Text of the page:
This week’s parsha is Parashat Nitzavim. Nitzavim means, “you are standing." In this week's parsha, Bnei Yisrael are standing by the banks of the Jordan River waiting to enter Eretz Yisrael as Moshe is finishing his farewell address to the people.
The parsha closes with Moshe telling the people they have a choice between life and prosperity or punishment and misfortune. If they choose to obey Hashem and lead a life of mitzvot they will be rewarded with the life and prosperity that Hashem promised their forefathers.
Moshe tells Bnei Yisrael that today they stand before Hashem and he informs the people that this promise is not only with them but with all Israel past, present and future.
Moshe continues and says, “כִּ֚י הַמִּצְוָ֣ה הַזֹּ֔את אֲשֶׁ֛ר אָנֹכִ֥י מְצַוְּךָ֖ הַיּ֑וֹם לֹא־נִפְלֵ֥את הִוא֙ מִמְּךָ֔ וְלֹ֥א רְחֹקָ֖ה הִֽוא׃"
This means: This commandment that I command you today - it is not hidden from you and it is not distant.
We think these famous words teach us that all of us CAN lead a life of mitzvot - the key to living a good life is not a secret and it is not hidden - we can all do it!
If we do what's right, we will enjoy blessings. And if we don’t do what’s right… we can always change our ways! The parasha emphasizes the power of teshuvah, returning to God. No matter how far away we are, God is prepared to gather us back if we choose to return. This is why we always read this parasha before Rosh Hashana, because on Rosh Hashanah we are supposed to commit ourselves to being the best we can be starting right now!
That is why every year before Rosh Hashana I go to the Aventura JCC for the annual JCS Milk and Honey campaign where we make food baskets for the elderly and the less fortunate. Every time I deliver a basket I feel really good and can’t wait till next year so I can do it again.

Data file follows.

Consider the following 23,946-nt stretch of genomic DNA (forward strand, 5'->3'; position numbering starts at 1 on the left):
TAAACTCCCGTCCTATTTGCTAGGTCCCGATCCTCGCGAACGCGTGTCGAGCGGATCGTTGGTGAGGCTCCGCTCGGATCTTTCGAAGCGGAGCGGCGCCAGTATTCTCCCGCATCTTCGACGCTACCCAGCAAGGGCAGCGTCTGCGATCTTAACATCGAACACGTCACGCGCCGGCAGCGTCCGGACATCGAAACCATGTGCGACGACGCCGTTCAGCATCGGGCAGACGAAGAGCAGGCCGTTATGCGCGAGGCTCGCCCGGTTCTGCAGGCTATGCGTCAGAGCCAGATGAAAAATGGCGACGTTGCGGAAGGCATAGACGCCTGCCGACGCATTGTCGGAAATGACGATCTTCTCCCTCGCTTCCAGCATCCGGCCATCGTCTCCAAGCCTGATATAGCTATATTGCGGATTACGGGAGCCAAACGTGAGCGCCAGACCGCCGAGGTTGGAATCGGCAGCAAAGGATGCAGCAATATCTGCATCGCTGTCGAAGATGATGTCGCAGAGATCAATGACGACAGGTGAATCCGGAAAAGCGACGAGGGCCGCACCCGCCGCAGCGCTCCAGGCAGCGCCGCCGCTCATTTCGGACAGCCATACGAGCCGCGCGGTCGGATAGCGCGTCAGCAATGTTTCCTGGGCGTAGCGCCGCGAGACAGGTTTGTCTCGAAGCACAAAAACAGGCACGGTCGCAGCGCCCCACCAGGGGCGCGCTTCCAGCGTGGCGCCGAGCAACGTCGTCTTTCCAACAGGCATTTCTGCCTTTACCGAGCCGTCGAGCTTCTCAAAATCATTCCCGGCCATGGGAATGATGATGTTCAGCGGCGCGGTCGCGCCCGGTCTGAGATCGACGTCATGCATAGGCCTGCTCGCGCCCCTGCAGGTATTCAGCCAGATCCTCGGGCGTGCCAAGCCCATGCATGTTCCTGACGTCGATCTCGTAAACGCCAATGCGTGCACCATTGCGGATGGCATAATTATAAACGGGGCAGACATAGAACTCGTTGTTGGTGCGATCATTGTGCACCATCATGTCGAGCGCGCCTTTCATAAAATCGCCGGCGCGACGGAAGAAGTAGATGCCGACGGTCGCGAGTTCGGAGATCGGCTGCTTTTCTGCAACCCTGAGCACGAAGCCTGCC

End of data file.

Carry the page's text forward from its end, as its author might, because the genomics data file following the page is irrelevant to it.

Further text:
Another example of always trying to be the best version of myself is that on every Friday my sisters and I take turns lighting the Shabbat candles and I have to learn to be patient and wait until my turn. I always hate waiting but when it is my turn I’m always so excited.
This parsha teaches us that if we follow the mitzvot we will have a good life and we will receive blessings. One time on Shabbat I saw a $1 bill and I couldn't pick it up because on Shabbat you cannot touch money. I was pretty disappointed. But the next day I lost my tooth and got five dollars!
Another time I was on my iPad and my family was leaving to donate food at the Kosher Food Bank. I really didn't want to go but I realized that it was the right thing to do because some kids don’t even have toys. Just like in this parsha, I stood up and I walked out of the house to go donate some toys, and this felt a lot better than spending the day on my ipad.
We learn from this parsha that following the mitzvot is not hard. And even if it sometimes seems hard, Hashem will make it work out in the end.
Thank you and Shabbat Shalom!